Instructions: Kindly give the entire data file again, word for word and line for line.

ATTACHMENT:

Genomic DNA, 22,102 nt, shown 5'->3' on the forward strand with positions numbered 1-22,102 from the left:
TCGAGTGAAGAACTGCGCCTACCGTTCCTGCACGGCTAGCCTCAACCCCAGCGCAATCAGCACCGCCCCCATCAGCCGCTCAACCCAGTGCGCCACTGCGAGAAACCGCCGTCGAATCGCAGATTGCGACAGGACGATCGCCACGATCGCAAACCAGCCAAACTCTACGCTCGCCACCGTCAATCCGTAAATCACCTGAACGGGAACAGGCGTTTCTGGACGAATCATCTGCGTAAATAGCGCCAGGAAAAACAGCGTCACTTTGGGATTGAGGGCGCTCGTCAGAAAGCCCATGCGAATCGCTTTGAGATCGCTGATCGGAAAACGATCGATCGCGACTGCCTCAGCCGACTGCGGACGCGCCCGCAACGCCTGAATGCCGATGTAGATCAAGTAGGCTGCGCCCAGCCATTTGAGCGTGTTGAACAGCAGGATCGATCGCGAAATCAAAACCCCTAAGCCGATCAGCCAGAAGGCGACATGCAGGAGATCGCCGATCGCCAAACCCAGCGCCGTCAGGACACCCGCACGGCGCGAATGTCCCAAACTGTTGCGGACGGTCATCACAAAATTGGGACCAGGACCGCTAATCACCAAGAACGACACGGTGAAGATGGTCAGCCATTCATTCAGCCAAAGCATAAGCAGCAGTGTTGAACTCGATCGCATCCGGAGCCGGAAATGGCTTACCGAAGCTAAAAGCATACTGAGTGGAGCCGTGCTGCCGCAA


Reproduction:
Genomic DNA, 22,102 nt, shown 5'->3' on the forward strand with positions numbered 1-22,102 from the left:
TCGAGTGAAGAACTGCGCCTACCGTTCCTGCACGGCTAGCCTCAACCCCAGCGCAATCAGCACCGCCCCCATCAGCCGCTCAACCCAGTGCGCCACTGCGAGAAACCGCCGTCGAATCGCAGATTGCGACAGGACGATCGCCACGATCGCAAACCAGCCAAACTCTACGCTCGCCACCGTCAATCCGTAAATCACCTGAACGGGAACAGGCGTTTCTGGACGAATCATCTGCGTAAATAGCGCCAGGAAAAACAGCGTCACTTTGGGATTGAGGGCGCTCGTCAGAAAGCCCATGCGAATCGCTTTGAGATCGCTGATCGGAAAACGATCGATCGCGACTGCCTCAGCCGACTGCGGACGCGCCCGCAACGCCTGAATGCCGATGTAGATCAAGTAGGCTGCGCCCAGCCATTTGAGCGTGTTGAACAGCAGGATCGATCGCGAAATCAAAACCCCTAAGCCGATCAGCCAGAAGGCGACATGCAGGAGATCGCCGATCGCCAAACCCAGCGCCGTCAGGACACCCGCACGGCGCGAATGTCCCAAACTGTTGCGGACGGTCATCACAAAATTGGGACCAGGACCGCTAATCACCAAGAACGACACGGTGAAGATGGTCAGCCATTCATTCAGCCAAAGCATAAGCAGCAGTGTTGAACTCGATCGCATCCGGAGCCGGAAATGGCTTACCGAAGCTAAAAGCATACTGAGTGGAGCCGTGCTGCCGCAA